ANAHEIM — Somehow, Shohei Ohtani continues to rise to new heights.
Waving the new sinker he’s just starting to embody, the two-way star looked as dominant as ever on Saturday night at Angel Stadium, pitching eight innings of one-run ball in the Angels’ 2-1 win over the Astros in 12 innings. In the process, Ohtani reached 400 career major league strikeouts while also setting a career high in MLB innings pitched with 136 (surpassing his total of 130 1/3 in 2021).
Ohtani’s 403 strikeouts across parts of four major league seasons are in addition to the 624 he recorded during his five seasons in NPB.
“He was unbelievable,” interim manager Phil Nevin said. “To me, it was probably his best outing of the year, just considering where we were, how the game went. Even the running was soft contact. He was really good. Really, really good.”
That sinker was a big part of Ohtani’s success against the team with the best record in the American League. After throwing it 13 times in his previous two starts combined, he threw it 18 times on Saturday. It worked for him in a way that it did not before, where Ohtani himself describes the pitch as “bad.”
“I mean, you can see it,” Nevin said. “It has 17-18 inches of run across the plate, and it’s still at 98-99 miles an hour. That’s a pretty tough deal for any hitter, [and] certainly as a right-handed hitter.”
“I felt really good about it, for the most part,” Ohtani said. “Gived up a couple of hits, but I was able to locate it where I wanted and I was able to throw a lot of them, so that was really good.”
The only blemish on Ohtani’s line came in the top of the fifth, when Trey Mancini hit a two-out double and scored on a base hit by JJ Matijevic. But after working out of a bases-loaded jam in the sixth and throwing a clean top of the seventh, Ohtani had enough in the tank to go back out for the eighth inning. For the second time this season and fourth time in his career, he went eight, working around Jose Altuve’s one-out double to keep the game tied at 1.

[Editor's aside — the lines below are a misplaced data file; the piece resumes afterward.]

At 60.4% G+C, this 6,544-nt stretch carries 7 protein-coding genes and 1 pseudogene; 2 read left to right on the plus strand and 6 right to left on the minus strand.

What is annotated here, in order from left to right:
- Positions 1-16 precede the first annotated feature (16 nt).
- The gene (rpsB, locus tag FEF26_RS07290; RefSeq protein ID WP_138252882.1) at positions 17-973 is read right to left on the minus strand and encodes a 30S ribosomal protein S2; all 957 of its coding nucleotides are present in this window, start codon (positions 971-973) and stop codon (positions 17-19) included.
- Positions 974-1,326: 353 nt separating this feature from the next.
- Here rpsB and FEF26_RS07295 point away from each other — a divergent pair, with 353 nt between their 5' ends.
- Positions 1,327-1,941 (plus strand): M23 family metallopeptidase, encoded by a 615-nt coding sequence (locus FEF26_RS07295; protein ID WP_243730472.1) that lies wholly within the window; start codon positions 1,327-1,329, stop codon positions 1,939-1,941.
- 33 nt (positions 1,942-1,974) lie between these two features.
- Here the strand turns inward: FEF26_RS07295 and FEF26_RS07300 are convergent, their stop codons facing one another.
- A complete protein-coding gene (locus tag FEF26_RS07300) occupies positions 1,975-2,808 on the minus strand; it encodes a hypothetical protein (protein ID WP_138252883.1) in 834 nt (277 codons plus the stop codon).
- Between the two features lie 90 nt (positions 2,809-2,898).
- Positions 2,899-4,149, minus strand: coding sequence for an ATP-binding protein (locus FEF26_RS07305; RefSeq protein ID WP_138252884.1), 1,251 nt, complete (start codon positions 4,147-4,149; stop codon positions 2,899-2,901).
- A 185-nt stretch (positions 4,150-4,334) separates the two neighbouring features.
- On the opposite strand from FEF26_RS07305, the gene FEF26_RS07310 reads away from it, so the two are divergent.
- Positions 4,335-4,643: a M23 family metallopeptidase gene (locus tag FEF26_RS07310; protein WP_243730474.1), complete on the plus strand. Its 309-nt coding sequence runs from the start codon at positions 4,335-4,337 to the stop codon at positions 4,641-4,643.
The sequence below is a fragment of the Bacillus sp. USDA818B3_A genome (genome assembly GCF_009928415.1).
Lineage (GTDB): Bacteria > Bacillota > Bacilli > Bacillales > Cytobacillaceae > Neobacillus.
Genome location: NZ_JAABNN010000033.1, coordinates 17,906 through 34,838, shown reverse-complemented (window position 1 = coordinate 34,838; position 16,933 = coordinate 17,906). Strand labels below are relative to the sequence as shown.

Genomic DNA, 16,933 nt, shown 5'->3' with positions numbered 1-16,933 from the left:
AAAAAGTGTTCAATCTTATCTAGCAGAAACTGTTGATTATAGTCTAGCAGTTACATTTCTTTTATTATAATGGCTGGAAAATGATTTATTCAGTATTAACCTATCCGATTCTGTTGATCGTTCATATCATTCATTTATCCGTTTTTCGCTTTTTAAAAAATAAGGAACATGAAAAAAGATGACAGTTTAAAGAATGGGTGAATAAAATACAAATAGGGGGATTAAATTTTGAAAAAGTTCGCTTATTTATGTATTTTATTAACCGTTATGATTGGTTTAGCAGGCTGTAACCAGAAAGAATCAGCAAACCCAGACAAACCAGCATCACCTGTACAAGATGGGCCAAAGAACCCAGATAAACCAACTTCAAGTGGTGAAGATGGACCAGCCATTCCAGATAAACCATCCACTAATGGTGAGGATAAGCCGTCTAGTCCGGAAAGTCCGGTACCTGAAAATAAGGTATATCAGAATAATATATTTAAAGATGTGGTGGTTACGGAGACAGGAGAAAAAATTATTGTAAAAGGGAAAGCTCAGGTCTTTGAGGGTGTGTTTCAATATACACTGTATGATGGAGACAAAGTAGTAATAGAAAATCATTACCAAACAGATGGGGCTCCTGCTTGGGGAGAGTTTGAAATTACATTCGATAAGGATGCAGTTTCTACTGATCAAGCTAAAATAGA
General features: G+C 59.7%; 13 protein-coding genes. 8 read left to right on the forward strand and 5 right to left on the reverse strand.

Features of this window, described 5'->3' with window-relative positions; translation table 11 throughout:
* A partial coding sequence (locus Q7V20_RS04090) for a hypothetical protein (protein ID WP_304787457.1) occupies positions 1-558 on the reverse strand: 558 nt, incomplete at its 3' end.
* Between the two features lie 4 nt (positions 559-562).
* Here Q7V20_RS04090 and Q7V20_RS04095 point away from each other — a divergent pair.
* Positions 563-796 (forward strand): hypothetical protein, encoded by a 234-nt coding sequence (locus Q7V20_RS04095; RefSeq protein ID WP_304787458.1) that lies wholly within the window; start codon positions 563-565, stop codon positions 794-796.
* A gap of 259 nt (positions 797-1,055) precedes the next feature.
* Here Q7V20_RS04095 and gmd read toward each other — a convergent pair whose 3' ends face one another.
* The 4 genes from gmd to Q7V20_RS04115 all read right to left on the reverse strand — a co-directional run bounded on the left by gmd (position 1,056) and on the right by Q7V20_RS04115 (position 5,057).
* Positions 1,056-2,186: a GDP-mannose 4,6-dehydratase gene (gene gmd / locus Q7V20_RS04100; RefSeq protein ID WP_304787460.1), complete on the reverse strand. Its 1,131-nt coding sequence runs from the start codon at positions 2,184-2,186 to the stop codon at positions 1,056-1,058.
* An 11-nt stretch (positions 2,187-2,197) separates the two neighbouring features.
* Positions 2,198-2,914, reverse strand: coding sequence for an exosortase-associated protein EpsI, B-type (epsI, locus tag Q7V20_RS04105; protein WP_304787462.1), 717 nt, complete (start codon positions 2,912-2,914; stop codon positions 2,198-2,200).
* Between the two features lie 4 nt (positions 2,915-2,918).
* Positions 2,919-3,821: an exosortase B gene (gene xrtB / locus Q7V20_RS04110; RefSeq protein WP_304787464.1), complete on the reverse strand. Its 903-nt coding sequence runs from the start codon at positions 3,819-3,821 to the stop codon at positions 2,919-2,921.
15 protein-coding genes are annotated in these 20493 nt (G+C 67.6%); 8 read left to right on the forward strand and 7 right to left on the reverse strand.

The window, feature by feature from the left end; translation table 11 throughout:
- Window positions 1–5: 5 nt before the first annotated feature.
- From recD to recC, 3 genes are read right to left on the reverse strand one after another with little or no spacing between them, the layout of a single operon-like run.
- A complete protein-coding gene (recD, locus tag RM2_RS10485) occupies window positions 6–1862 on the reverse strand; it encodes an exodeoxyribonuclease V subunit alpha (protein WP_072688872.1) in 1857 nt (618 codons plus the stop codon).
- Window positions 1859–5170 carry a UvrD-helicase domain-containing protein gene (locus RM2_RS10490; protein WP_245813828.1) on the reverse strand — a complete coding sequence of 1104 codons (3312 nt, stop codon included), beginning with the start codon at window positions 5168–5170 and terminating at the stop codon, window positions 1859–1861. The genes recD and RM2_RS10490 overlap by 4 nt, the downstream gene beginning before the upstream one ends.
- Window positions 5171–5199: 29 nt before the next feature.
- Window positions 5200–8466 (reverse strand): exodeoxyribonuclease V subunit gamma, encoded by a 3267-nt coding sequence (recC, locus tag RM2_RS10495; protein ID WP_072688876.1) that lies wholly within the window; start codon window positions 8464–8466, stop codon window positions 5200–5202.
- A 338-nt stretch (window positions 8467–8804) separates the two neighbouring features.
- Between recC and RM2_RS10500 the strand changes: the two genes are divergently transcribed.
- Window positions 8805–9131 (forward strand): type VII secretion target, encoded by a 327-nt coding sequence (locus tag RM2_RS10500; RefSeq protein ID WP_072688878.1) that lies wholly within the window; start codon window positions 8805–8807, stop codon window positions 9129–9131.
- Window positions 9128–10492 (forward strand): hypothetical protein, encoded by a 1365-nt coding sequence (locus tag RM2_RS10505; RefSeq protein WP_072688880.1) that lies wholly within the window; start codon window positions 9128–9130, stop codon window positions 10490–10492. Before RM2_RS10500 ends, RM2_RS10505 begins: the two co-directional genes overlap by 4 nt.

The 111 pitches were a season high for the right-hander, who lowered his ERA to 2.58, which ranks fifth among qualified American League starters.
“You can see it on his face sometimes when it’s another level above the level he’s already reaching,” Nevin said. “I mean, you saw him get up over 100 miles an hour there in the seventh and eighth, so he can definitely catch up and have that gear.”
This comes on the heels of Ohtani becoming the first player in AL/NL history to hit 30 or more home runs in a season while also winning 10 or more games, which he performed on Wednesday. His five strikeouts on Saturday brought his total on the season to 181; with 19 more, he will also be the first player in AL/NL history with 200 strikeouts as a pitcher and 30 home runs as a hitter.
He threw more than 136 innings in a season in Japan, but with a few more starts he could set an all-around personal best.
The Angels only strung together one run through the first nine innings, with Luis Rengifo scoring on Ryan Aguilar’s sacrifice fly in the seventh for Aguilar’s first career RBI. But José Quijada, Jimmy Herget and Ryan Tepera combined for four scoreless innings, setting the stage for Matt Duffy’s walk-off single in the bottom of the 12th on a ball that bounced before hitting the glove of diving center fielder Mauricio Dubón.
It was Duffy’s first career walk with the Angels, which was made extra sweet by the fact that it saved Ohtani’s stellar start. Duffy even took the opportunity to weigh in on the heated Ohtani-vs.-Aaron Judge AL MVP debate.
“People were talking about Judge for MVP, and I’m like, he’s got to break [Roger] Maris’ record to even be in the conversation for me,” Duffy said. “Some people might think that’s ridiculous in New York, I’m sure. But [Ohtani] does it on both sides of the ball.
“… I mean, it’s crazy. There really are no words for it. And there’s a reason why no one has done that since Babe Ruth, I guess. But how exceptional he is on both sides of the ball, only, you are at a loss for words, because there are none.”